As well as a favorable banking structure, the assembled fintech entrepreneurs also claimed that Europe is very different when it comes to venture capital. “East Coast VCs aren’t invited to deals on the West Coast, so they’re coming to Europe,” Kimmelman said. “There are so many attractive companies in Europe, they’re cheaper than in the US.”

SEE ALSO: The UK Treasury Wants To Turn London Into A Bitcoin Capital

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Twenty five years ago next month, Czechslovakia was born after a half century of the Communist darkness. Throughout November 1989, students protested in Bratislava and Prague. A two hour general strike was held on the 27 of November throughout the country causing the entire Communist Party leadership to resign including Milos Jakes the puppet General Secretary. In response to this demonstration of people power, the Communist Party announced it would relinquish power and dismantle the single-party state. As barbed wire was removed, the Constitution changed. Vaclav Havel became the first President of Czechoslovakia on 29 December 1989.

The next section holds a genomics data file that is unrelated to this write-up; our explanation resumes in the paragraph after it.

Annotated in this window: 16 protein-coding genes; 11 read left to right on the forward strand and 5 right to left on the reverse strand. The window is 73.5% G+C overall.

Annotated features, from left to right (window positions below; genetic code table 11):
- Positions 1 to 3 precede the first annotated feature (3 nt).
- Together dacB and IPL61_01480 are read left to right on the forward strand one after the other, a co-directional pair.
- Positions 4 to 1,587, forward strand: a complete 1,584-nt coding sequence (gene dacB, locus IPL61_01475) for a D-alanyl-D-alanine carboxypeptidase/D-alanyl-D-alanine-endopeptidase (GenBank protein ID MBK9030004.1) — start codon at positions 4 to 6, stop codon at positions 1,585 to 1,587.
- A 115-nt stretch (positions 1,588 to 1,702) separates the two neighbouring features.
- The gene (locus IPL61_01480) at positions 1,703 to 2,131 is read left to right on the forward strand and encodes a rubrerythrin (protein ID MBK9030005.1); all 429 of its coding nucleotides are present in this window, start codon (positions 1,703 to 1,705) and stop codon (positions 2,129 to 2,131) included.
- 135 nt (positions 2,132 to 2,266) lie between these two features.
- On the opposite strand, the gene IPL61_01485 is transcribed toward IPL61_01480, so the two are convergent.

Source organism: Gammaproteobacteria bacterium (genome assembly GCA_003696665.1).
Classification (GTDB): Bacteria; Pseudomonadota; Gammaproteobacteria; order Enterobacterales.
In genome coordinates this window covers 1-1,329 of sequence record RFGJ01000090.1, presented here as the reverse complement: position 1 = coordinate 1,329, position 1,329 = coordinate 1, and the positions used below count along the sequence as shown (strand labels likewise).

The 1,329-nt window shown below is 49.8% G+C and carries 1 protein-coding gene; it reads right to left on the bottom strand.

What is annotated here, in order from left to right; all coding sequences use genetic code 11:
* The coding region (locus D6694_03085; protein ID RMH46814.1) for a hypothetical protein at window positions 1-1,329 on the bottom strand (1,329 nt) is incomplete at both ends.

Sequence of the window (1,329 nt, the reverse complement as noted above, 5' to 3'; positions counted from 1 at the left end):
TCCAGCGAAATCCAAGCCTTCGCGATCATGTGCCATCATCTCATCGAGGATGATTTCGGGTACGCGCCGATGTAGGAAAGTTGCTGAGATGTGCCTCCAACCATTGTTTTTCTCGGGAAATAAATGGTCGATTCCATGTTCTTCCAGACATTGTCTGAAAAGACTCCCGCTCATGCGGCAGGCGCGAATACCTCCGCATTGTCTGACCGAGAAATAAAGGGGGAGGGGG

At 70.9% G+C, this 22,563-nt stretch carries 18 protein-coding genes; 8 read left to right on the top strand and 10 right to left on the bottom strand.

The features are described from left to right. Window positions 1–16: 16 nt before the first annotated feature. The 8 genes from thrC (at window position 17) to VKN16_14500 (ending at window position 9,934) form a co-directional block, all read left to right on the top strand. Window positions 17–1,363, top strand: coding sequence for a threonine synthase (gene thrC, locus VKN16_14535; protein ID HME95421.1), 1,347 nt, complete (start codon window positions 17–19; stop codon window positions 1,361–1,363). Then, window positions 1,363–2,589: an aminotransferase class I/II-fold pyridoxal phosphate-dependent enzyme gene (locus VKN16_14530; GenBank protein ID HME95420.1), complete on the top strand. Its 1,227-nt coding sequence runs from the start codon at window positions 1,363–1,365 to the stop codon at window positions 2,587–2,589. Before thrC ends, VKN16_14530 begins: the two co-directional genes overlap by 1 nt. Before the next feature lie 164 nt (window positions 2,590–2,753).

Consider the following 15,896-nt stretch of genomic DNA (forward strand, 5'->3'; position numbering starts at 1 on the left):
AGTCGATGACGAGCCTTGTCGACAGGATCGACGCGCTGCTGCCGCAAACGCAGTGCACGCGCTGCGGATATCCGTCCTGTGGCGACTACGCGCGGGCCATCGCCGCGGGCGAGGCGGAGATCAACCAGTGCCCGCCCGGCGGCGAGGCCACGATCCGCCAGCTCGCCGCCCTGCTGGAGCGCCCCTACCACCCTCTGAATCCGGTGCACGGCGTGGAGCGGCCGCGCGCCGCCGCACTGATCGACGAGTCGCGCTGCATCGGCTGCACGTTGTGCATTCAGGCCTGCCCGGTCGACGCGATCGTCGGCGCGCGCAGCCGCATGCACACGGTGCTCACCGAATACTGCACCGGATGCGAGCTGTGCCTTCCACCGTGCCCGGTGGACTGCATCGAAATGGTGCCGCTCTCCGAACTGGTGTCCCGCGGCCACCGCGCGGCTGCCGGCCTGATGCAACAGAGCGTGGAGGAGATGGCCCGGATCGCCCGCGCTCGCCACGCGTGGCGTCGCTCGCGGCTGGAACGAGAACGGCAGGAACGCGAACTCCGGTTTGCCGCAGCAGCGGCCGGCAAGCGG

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Apple’s mobile wallet Apple Pay goes live today with skeptics questioning the need and lots of misinformation running about. This deep dive will answer some of your most important questions about the new technology and explain why it really is the next big thing.

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marissa meyerGood morning! It looks set to be a rainy day in New York. Here’s the tech news you need to know today.

1. Yahoo beat expectations in its Q3 earnings. Revenue was up 1% from Q3 last year.

2. Uber drivers around the world will be protesting today. They are unhappy about the company’s driver policies.

3. HP is planning on creating a computer that can scan objects in 3D. It will also have a built-in projector.

4. BuzzFeed CEO Jonah Peretti says Yahoo is making a strategic mistake. He says it is “needlessly picking the harder path.”